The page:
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COVID-19: N.S. changes course, will keep masks in schools a few more weeks

Click to play video: 'COVID-19: Nova Scotia to keep masks in schools until mid-April, but most measures still to lift March 21' COVID-19: Nova Scotia to keep masks in schools until mid-April, but most measures still to lift March 21
COVID-19: Nova Scotia to keep masks in schools until mid-April, but most measures still to lift March 21 – Mar 18, 2022

Nova Scotia has announced it will keep mask mandates in place for schools when all remaining COVID-19 restrictions are set to be lifted on Monday.

Premier Tim Houston announced the measure on Friday just ahead of a briefing, and said some measures will remain mandatory for schools, healthcare and long-term care.

“In public schools, masking remains mandatory for a few more weeks,” read a release.

“I know there will be mixed emotions among students and parents about the decision to keep masks on for a little longer,” said Premier Tim Houston in the release.

“But when we have new information, we reassess.”

This comes just a day after a group of eight pediatric doctors wrote an open letter to Nova Scotia parents and students, encouraging them to keep wearing masks in schools even as COVID-19 restrictions lift.

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Read more: Even as restrictions lift, N.S. pediatric group ‘strongly’ recommends masks in schools

In the letter from the Nova Scotia Pediatric Pandemic Advisory Group, the doctors said they recognize “this has been two years of anxiety, fear, and frustration for many Nova Scotians, including our children.”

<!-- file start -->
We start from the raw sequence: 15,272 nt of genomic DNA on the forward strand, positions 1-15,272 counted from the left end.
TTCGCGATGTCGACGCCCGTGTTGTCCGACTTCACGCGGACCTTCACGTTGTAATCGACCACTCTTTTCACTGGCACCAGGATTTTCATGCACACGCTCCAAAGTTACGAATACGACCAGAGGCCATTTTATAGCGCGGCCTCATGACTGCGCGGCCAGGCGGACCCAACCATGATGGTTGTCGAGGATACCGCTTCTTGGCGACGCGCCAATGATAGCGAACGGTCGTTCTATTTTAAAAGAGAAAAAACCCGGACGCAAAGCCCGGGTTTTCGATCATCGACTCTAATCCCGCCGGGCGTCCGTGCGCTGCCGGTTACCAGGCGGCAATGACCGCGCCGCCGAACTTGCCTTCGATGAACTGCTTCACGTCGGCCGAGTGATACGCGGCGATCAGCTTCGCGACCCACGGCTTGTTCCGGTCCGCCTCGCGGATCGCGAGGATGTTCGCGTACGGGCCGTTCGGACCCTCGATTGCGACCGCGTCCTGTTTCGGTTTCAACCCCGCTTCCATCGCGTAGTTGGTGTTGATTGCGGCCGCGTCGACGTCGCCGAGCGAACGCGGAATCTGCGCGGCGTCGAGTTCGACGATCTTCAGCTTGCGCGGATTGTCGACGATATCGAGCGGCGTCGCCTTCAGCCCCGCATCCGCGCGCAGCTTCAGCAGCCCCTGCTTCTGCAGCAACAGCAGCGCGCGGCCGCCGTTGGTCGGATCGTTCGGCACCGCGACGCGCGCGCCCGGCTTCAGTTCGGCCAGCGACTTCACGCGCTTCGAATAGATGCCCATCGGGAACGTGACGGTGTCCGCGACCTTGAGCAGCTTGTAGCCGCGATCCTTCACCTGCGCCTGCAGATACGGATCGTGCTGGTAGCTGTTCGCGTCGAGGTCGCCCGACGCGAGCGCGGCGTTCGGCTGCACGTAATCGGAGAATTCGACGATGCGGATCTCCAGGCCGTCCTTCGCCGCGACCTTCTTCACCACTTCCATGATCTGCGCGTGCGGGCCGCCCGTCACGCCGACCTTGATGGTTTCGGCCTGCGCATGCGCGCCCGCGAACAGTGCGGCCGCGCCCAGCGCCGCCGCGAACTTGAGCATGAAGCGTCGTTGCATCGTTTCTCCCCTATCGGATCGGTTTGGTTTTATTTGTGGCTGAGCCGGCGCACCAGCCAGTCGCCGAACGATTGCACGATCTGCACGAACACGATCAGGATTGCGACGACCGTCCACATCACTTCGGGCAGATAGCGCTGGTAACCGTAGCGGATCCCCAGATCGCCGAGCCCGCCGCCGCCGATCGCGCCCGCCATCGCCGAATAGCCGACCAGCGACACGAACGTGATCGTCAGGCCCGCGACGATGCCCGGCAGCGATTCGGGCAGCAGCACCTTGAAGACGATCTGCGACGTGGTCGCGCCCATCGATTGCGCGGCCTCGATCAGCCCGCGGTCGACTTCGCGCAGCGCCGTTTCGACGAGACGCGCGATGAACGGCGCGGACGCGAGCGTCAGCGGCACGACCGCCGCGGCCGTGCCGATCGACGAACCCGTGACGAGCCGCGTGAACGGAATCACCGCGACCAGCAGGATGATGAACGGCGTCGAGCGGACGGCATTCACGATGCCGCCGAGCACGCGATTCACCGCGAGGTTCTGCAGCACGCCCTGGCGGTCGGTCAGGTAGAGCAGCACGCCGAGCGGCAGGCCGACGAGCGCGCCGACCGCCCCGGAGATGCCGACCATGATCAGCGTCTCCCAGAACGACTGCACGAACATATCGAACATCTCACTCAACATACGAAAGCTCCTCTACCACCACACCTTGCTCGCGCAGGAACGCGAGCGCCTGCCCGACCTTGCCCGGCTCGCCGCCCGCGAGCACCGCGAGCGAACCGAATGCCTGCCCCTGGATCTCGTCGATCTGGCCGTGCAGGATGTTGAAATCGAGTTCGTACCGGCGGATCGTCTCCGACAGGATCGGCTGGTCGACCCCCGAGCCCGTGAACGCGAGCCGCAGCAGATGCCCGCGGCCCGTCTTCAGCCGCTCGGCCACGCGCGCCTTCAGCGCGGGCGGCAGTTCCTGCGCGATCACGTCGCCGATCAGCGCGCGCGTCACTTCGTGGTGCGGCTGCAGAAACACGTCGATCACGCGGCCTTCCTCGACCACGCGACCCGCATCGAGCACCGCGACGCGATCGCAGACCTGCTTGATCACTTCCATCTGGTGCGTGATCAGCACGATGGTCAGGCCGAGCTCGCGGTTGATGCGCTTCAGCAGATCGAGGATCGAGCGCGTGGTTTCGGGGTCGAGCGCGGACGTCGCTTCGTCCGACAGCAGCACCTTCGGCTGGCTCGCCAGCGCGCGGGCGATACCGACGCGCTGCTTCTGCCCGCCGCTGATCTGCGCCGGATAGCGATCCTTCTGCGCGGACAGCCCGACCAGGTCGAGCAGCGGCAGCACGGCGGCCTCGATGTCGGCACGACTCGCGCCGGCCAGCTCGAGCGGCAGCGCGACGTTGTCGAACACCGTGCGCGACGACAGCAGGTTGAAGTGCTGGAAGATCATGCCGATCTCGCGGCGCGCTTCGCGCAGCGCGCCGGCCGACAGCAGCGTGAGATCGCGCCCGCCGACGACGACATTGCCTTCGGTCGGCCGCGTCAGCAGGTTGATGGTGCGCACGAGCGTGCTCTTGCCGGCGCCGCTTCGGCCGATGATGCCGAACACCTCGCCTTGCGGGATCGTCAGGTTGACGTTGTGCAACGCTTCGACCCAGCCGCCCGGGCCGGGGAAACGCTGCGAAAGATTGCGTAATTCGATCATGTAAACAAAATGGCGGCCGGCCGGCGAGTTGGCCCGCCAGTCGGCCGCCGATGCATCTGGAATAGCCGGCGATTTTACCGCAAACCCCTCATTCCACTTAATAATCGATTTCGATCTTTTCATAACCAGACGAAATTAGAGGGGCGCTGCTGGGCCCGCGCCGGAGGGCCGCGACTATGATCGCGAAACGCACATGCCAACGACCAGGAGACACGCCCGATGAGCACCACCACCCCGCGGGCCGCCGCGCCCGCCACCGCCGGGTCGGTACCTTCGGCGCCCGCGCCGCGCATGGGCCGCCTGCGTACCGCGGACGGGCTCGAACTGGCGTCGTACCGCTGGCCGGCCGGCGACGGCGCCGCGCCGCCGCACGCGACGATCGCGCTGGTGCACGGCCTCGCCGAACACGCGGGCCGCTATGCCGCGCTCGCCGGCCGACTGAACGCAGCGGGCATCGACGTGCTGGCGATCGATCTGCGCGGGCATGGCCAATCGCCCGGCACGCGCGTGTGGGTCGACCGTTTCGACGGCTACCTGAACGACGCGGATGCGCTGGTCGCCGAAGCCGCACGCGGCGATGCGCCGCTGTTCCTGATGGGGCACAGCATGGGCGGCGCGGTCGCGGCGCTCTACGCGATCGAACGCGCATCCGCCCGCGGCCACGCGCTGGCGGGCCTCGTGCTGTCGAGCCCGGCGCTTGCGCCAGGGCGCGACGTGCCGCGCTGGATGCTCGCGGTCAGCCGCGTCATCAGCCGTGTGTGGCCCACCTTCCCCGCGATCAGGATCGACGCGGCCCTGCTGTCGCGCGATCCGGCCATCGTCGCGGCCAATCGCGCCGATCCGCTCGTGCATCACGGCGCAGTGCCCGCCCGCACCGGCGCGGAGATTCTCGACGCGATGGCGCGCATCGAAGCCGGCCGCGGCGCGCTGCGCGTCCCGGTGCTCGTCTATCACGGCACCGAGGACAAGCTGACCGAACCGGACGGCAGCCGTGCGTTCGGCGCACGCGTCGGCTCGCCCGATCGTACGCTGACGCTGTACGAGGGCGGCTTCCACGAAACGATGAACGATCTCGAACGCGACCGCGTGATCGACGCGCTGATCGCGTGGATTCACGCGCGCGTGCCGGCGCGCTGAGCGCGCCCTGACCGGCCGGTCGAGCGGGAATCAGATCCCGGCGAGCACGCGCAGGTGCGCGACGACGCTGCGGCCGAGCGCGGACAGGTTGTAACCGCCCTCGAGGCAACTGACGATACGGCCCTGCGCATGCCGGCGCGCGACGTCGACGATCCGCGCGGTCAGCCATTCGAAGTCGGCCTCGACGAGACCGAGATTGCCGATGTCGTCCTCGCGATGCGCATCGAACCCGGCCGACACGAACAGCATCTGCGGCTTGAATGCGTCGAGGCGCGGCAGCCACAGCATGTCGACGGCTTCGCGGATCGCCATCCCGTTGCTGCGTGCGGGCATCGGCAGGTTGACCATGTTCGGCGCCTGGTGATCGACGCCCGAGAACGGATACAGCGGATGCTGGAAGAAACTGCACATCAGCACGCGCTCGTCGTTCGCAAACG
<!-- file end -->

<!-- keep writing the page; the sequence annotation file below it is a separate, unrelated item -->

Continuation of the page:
“The lifting of mandated pandemic measures has been a welcome shift for many in our province. However, although case counts and hospitalizations are slowly declining, we acknowledge that they do remain high,” the letter said.

On Friday, Houston said after speaking to the province’s chief medical officer of health Dr. Robert Strang, and Dr. Andrew Lynk who signed the open letter, keeping masks in schools “made sense.”

“For everyone else, you don’t need restrictions to keep wearing your mask and doing what makes sense to protect yourself and others,” he said.

Read more: A rare look inside Halifax’s COVID-19 inpatient unit, and the lessons they’ve learned

In the briefing, Houston said masks can be expected to remain until mid-April in schools, hospitals, long-term care homes and jails.

All other provincial COVID-19 restrictions will be lifted on Monday.

This means there will be no gathering limits or capacity limits for private or organized events.

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Physical distancing will not be required and businesses across all sectors can resume full operations.

Special events like festivals, sports, performances and faith ceremonies can also resume in full.

However, the province said “people should still keep their social groups small and consistent.”

Read more: Dr. Lisa Barrett tests positive for COVID-19, talks symptoms and why keeping contacts low matters

When it comes to masks, Houston said in the briefing that public health still recommends that people follow the soon-to-be-removed measure.